Friday, December 24, 2010

The AnkhSVN plug-in for Visual Studio

My department recently switched source control tools, moving from Microsoft's Visual Source Safe to Subversion.  We've been using the Windows Explorer-based Tortoise as a front-end, but we've been encountering difficulties with the lack of integration into Visual Studio.  For example, it's very easy to forgot to add new source files to the repository, often resulting in a broken build.

So I've started looking into VS plug-ins for SVN, and have been impressed with the open-source AnkhSVN.  It has a very attractive integration into the Solution Explorer, has Commit, Diff and Annotate/Blame features that display as VS window panes, and it automatically includes new solution files in the commit.  Overall, it appears to have been built with a great deal of care.  For example, the unmodified state is displayed with blue check marks, not green, because this is easier for color blind people to distinguish from red.    I've included some screen shots below the fold.

Sunday, November 7, 2010

Clean Code

I've started reading Robert Martin's Clean Code: A Handbook of Agile Software Craftsmanship and am thoroughly inspired to whip my code base into shape. Here's a sample:

“But wait!” you say. “If I don’t do what my manager says, I’ll be fired.” Probably not. Most managers want the truth, even when they don’t act like it. Most managers want good code, even when they are obsessing about the schedule. They may defend the schedule and requirements with passion; but that’s their job. It’s your job to defend the code with equal passion.

From "Attitude" in Chapter 1.

Thursday, September 30, 2010

Sitecore Multi-Site Black Arts

I just came back from a very stimulating presentation at the New England Sitecore User Group by Rick Cabral of ISite Design on setting up multi-site environments in Sitecore.  Among the things I learned:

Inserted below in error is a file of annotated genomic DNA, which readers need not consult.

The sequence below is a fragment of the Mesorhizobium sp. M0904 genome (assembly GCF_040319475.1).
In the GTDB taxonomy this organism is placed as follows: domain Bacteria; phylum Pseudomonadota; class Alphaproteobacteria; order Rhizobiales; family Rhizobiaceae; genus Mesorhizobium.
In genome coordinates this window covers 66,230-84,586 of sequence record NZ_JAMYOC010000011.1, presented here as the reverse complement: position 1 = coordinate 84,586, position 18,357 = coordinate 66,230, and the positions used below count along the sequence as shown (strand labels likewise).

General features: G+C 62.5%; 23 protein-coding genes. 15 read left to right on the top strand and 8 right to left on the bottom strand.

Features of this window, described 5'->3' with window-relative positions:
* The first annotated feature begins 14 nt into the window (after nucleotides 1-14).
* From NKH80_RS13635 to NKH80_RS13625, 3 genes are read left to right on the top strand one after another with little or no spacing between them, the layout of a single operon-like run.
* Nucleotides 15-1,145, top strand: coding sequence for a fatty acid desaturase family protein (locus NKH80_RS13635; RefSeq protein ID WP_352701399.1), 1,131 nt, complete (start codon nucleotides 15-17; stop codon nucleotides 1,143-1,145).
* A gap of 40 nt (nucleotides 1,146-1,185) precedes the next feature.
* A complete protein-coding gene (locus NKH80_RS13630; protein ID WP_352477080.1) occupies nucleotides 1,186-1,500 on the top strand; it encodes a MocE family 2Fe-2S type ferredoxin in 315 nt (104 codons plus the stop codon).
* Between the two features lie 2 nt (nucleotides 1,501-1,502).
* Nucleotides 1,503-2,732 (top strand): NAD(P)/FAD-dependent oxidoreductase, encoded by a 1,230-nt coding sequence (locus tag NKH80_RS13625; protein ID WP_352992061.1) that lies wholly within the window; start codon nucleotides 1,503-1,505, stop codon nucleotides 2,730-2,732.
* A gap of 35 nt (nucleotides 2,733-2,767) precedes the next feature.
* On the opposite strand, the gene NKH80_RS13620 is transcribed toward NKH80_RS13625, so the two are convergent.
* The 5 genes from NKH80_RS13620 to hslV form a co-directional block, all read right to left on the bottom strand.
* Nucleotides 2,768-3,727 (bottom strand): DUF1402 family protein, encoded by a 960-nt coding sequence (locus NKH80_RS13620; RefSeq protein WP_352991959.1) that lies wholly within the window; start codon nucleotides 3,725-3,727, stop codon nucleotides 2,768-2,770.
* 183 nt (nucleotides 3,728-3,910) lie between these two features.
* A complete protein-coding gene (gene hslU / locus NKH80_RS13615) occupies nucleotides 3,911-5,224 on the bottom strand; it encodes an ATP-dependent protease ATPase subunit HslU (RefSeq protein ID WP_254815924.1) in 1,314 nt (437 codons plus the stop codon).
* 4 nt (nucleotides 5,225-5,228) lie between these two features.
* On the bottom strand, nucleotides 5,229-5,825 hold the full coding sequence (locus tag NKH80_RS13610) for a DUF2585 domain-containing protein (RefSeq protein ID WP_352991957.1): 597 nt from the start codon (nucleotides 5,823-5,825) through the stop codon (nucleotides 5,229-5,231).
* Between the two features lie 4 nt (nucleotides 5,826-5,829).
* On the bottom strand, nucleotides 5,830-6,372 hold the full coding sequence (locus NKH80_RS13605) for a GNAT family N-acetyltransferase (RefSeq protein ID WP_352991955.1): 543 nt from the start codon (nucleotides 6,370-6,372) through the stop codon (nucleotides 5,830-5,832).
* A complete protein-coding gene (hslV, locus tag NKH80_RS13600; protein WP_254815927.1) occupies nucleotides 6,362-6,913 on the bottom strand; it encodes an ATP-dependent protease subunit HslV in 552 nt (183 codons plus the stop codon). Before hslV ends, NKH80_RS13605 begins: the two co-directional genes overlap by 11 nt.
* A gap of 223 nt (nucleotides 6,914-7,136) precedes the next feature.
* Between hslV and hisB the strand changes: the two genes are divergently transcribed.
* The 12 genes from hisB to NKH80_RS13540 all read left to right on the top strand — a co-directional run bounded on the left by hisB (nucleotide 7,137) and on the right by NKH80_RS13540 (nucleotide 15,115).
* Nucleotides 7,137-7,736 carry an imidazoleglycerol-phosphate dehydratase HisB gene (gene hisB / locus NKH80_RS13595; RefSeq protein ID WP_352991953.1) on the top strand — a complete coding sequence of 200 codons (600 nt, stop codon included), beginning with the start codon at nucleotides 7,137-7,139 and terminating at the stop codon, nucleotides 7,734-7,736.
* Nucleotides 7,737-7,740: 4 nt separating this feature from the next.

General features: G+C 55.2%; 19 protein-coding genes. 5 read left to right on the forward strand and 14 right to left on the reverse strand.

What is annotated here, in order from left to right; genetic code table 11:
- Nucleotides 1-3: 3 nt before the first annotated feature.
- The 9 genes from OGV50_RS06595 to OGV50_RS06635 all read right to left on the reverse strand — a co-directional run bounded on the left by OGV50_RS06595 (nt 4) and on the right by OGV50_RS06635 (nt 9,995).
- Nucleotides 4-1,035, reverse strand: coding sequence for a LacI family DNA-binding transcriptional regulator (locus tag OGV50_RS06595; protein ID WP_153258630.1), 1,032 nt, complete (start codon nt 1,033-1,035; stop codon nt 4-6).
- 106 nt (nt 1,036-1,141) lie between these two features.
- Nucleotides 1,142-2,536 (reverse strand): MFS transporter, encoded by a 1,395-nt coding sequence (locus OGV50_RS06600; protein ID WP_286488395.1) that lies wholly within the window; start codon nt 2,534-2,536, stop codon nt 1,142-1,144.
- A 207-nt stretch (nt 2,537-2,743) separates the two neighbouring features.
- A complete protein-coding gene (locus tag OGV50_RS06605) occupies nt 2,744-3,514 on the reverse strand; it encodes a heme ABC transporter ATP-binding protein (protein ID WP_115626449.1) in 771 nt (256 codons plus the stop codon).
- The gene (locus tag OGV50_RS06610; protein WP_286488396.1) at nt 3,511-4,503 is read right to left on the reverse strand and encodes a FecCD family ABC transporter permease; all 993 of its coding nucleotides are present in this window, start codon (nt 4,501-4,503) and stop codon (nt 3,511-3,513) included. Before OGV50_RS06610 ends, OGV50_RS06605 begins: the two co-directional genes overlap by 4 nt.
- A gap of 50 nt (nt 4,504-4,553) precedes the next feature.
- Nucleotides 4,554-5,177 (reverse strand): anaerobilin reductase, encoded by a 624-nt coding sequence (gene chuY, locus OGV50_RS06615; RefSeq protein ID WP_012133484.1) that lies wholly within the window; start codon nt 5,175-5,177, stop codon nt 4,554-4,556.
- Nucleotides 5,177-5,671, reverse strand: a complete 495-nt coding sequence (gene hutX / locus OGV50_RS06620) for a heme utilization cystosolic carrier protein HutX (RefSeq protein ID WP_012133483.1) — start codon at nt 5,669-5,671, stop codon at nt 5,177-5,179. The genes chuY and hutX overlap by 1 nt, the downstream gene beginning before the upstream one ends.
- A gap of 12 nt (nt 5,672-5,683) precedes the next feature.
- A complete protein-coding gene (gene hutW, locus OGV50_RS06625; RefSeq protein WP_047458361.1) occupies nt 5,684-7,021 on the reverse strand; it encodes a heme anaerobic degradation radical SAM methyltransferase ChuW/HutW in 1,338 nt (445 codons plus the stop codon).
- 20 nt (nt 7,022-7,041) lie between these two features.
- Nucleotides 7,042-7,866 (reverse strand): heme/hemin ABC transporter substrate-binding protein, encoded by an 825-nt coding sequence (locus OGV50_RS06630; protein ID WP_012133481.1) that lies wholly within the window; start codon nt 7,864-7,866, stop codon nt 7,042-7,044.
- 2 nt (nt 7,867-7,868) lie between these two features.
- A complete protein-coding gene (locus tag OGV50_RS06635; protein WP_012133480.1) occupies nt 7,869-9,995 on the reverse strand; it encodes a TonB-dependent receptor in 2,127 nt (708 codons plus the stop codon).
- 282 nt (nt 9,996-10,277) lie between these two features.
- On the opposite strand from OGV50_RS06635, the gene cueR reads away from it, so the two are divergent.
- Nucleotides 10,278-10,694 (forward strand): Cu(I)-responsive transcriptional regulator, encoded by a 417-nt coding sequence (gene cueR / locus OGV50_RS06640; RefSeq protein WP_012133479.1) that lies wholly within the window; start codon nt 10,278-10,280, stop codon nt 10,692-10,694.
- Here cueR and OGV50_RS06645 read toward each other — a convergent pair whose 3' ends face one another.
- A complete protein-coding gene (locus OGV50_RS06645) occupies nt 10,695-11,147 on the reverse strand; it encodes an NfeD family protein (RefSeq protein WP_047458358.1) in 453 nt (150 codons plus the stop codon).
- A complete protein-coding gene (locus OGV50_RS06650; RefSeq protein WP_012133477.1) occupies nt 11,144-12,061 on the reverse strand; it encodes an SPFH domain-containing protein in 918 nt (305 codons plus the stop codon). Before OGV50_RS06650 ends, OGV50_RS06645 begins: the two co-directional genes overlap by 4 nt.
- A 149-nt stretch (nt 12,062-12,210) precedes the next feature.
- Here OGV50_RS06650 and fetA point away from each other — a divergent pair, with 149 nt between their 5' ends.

Sunday, September 12, 2010

Extreme Programming Dangers

While doing some online research on development methodologies, I came across a useful analysis of how Extreme Programming (XP) can break down in real life, because each component methodology (lack of fixed design, pair programming, constant refactoring) is too dependent on the others for success. An example:
Constant refactoring (i.e. constant tweaking and improving of your code) creates an unnecessary overhead. Outside the XP world, occasional refactoring is welcome, as it is useful to check and improve ('de-fluff') your design; but constant refactoring makes no sense. In fact it only makes sense in the XP world, where the design is made up as you go along.

Friday, August 13, 2010

The open source model comes to medical research

An intriguing article in today's New York Times about a new way of organizing medical research--get all the raw material out there, so lots of eyes can see it:

The key to the Alzheimer’s project was an agreement as ambitious as its goal: not just to raise money, not just to do research on a vast scale, but also to share all the data, making every single finding public immediately, available to anyone with a computer anywhere in the world.